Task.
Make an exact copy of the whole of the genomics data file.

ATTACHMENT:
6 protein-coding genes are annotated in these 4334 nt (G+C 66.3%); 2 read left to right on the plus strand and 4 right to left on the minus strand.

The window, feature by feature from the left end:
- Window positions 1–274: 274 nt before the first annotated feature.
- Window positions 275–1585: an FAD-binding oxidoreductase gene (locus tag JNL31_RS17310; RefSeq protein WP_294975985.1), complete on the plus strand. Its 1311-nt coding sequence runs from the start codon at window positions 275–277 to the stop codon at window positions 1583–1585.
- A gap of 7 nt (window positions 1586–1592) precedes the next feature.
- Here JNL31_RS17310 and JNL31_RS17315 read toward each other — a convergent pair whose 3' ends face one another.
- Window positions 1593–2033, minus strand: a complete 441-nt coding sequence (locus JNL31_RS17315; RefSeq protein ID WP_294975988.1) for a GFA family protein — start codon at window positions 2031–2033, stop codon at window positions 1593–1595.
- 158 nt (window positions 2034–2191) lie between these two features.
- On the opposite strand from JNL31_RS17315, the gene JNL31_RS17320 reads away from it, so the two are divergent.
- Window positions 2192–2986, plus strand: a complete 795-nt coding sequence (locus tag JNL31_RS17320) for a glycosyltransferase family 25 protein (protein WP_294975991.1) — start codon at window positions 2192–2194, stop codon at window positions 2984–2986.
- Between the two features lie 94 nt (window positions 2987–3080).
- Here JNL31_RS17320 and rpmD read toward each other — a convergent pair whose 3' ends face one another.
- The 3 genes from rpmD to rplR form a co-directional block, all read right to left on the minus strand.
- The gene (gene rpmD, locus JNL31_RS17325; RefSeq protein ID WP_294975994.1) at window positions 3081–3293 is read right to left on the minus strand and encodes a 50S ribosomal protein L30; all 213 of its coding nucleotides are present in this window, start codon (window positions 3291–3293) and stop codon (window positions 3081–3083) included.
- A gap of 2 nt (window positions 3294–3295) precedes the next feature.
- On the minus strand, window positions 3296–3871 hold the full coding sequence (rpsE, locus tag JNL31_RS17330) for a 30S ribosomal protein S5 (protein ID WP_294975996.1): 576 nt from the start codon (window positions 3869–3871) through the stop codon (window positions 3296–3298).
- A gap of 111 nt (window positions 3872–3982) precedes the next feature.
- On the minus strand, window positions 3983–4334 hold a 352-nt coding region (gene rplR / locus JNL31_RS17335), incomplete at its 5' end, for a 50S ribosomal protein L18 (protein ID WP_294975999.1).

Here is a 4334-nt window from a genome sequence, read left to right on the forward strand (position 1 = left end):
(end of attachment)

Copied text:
6 protein-coding genes are annotated in these 4334 nt (G+C 66.3%); 2 read left to right on the plus strand and 4 right to left on the minus strand.

The window, feature by feature from the left end:
- Window positions 1–274: 274 nt before the first annotated feature.
- Window positions 275–1585: an FAD-binding oxidoreductase gene (locus tag JNL31_RS17310; RefSeq protein WP_294975985.1), complete on the plus strand. Its 1311-nt coding sequence runs from the start codon at window positions 275–277 to the stop codon at window positions 1583–1585.
- A gap of 7 nt (window positions 1586–1592) precedes the next feature.
- Here JNL31_RS17310 and JNL31_RS17315 read toward each other — a convergent pair whose 3' ends face one another.
- Window positions 1593–2033, minus strand: a complete 441-nt coding sequence (locus JNL31_RS17315; RefSeq protein ID WP_294975988.1) for a GFA family protein — start codon at window positions 2031–2033, stop codon at window positions 1593–1595.
- 158 nt (window positions 2034–2191) lie between these two features.
- On the opposite strand from JNL31_RS17315, the gene JNL31_RS17320 reads away from it, so the two are divergent.
- Window positions 2192–2986, plus strand: a complete 795-nt coding sequence (locus tag JNL31_RS17320) for a glycosyltransferase family 25 protein (protein WP_294975991.1) — start codon at window positions 2192–2194, stop codon at window positions 2984–2986.
- Between the two features lie 94 nt (window positions 2987–3080).
- Here JNL31_RS17320 and rpmD read toward each other — a convergent pair whose 3' ends face one another.
- The 3 genes from rpmD to rplR form a co-directional block, all read right to left on the minus strand.
- The gene (gene rpmD, locus JNL31_RS17325; RefSeq protein ID WP_294975994.1) at window positions 3081–3293 is read right to left on the minus strand and encodes a 50S ribosomal protein L30; all 213 of its coding nucleotides are present in this window, start codon (window positions 3291–3293) and stop codon (window positions 3081–3083) included.
- A gap of 2 nt (window positions 3294–3295) precedes the next feature.
- On the minus strand, window positions 3296–3871 hold the full coding sequence (rpsE, locus tag JNL31_RS17330) for a 30S ribosomal protein S5 (protein ID WP_294975996.1): 576 nt from the start codon (window positions 3869–3871) through the stop codon (window positions 3296–3298).
- A gap of 111 nt (window positions 3872–3982) precedes the next feature.
- On the minus strand, window positions 3983–4334 hold a 352-nt coding region (gene rplR / locus JNL31_RS17335), incomplete at its 5' end, for a 50S ribosomal protein L18 (protein ID WP_294975999.1).

Here is a 4334-nt window from a genome sequence, read left to right on the forward strand (position 1 = left end):